Social Media Versus Higher Education

Many of us will find ourselves changing careers multiple times in our lifetime. Because of this we are now going to have to learn the skills to acquire new knowledge on an almost continuous basis. One way to help accomplish this is with the help of Web 2.0 social media networks.

Most likely you are already taking advantage of these ‘new’ social media networks. Whether you are socializing on Facebook, updating Twitter or just adding a new bookmark to Digg or ZoomIt Canada, social media has become an integral part of our daily lives. The next step is to integrate these tools into a new form of learning, or upgrading to Learning 2.0.

Social media tools are providing teachers with so many more opportunities to improve student engagement in learning.  From blogs and wikis, where people are sharing how they approach all sorts of information, to the use of new teaching tools to help teachers to implement social learning in their classrooms.

How Social Learning Is Being Used Today 

Social learning is based on the premise that a better understanding of the subject matter can be had when learning is constructed through conversations and interactions with others. The focus is not so much on what we are learning but on how we are learning. Many colleges and universities are already implementing social learning in their teaching methods.

Below are five examples of how social media is currently being used by teachers today:

1) Collaborative Learning

There are many social media sites out there that deal with collaborative learning. The Hands-On Universe is based at the University of California and is a collaborative learning project in astronomy. Students request observations from professional observatories that will provide them with image-processing software to visualize and analyze their data, encouraging interaction between the students and scientists. The Faulkes Telescope Project provides students in the United Kingdom with free access to two high-powered robotic telescopes, one in Hawaii and the other in Australia, which the students are able to use remotely to carry out their own scientific investigations and supports collaborative projects between students and expert astronomers.

2) Open Educational Resources

One of the earliest examples of the impact of social learning has been the Open Educational Resources (OER) movement. OER began in 2001 when MIT provided open access to materials and modules from more than 1,700 of their courses. MIT’s initiative has inspired hundreds of other colleges and universities to join the OER movement and contribute their own open educational resources.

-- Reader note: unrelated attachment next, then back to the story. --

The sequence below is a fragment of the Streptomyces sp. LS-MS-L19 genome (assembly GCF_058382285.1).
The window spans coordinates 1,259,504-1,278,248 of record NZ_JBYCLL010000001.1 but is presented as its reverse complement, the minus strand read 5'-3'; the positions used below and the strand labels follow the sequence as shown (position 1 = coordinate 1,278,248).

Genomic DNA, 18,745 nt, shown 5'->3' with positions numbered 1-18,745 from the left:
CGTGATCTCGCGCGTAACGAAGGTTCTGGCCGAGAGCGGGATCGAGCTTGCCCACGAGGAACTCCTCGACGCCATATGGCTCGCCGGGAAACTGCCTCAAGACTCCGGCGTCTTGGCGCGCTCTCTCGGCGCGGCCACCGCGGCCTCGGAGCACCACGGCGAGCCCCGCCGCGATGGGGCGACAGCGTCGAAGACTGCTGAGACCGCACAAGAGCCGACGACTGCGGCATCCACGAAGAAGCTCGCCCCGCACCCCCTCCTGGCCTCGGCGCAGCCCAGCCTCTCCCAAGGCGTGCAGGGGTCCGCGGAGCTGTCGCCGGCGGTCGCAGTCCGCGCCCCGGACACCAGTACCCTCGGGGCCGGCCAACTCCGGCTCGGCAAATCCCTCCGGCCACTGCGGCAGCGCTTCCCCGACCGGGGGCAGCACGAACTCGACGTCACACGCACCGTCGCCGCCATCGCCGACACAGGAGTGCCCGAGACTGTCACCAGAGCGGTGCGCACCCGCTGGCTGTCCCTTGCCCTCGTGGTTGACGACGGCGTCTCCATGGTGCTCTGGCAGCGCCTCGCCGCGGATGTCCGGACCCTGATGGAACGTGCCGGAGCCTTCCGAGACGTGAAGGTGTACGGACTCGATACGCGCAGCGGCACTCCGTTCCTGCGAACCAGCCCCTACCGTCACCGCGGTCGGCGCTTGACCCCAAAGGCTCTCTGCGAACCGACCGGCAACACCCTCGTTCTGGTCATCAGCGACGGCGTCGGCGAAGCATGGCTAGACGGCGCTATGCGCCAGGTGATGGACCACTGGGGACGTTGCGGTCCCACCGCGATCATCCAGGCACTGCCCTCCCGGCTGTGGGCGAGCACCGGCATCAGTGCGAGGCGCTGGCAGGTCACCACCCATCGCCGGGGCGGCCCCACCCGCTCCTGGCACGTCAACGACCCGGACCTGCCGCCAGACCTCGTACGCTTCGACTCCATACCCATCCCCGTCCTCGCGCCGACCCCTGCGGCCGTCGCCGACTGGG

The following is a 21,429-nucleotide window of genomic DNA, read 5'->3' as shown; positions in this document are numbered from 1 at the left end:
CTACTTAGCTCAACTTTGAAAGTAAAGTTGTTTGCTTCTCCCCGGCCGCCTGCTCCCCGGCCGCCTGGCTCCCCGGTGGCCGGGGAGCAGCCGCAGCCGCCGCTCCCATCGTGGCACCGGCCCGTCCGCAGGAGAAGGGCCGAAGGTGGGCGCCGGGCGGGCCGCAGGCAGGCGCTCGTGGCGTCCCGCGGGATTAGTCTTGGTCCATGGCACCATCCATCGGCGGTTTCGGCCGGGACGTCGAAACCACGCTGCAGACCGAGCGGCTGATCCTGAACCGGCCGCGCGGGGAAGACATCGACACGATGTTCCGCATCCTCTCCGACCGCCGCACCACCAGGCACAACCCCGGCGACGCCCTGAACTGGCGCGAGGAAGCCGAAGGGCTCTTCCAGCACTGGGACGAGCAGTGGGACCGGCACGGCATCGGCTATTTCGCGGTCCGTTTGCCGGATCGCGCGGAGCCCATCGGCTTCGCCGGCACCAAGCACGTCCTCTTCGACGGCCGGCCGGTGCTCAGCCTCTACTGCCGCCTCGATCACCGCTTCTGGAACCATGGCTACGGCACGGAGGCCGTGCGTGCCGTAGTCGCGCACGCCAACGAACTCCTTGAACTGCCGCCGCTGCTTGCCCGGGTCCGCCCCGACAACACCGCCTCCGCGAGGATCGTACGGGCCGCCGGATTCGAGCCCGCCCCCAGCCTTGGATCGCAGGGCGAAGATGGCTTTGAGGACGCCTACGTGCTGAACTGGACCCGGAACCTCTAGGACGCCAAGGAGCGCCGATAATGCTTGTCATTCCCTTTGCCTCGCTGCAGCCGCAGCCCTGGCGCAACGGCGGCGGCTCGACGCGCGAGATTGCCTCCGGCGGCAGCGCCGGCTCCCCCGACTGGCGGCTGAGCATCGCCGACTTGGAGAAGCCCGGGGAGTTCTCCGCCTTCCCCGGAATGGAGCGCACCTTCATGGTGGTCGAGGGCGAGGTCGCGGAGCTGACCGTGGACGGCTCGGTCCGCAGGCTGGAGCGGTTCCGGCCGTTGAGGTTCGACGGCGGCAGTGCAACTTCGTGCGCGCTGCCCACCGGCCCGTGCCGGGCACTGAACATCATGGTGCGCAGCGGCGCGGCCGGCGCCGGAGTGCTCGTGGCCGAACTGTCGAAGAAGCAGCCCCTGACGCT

3) Online Video

Online video has been used to present live and taped lectures to students for quite some time now. Michael Wesch, PhD, an Assistant Professor of Cultural Anthropology at Kansas State University, has taken online video further by incorporating the social aspect of it. His videos The Machine is Us/ing Us and A Vision of Students Today, which is a video that summarizes how students learn today, can be found on video social networking sites like

4) Virtual Learning

Second Life is an online virtual world that has attracted millions of users and many schools are now using Second Life to teach their courses. Two of the most notable schools to recently host classes in Second Life are the University of Southern Queensland with their Terra Incognita project and Harvard Law School with their course called CyberOne: Law in the Court of Public Opinion. The Terra Incognita project not only supports lecture-style teaching, but in true social learning style students also have the ability to break off into smaller groups which instructors can visit or send messages to. Harvard’s CyberOne course was not only offered to students enrolled in Harvard Law School, who were able to attend the class in person, but also non-law school students attending Harvard, and even any member Second Life could review the lectures and other course materials online at no cost.

5) Public Blogs

Many teachers are not only using public blogs to communicate with their students but they are also being used as part of the course curriculum. Walter Carl at Northeastern University uses blogs to teach students about viral marketing. While Toby Bloomberg, of the University of Delaware, has added her own personal blog to the assigned reading list for her class. David Wiley at Utah State University took it a step further by requesting that all student writing was required to be completed on public blogs.

If Learning 2.0 becomes compulsory, new graduates are no longer going to view social media as a challenge when entering the workforce. Rather, the end result is going to be a wide range of young professionals entering the business world with new tricks up their sleeve.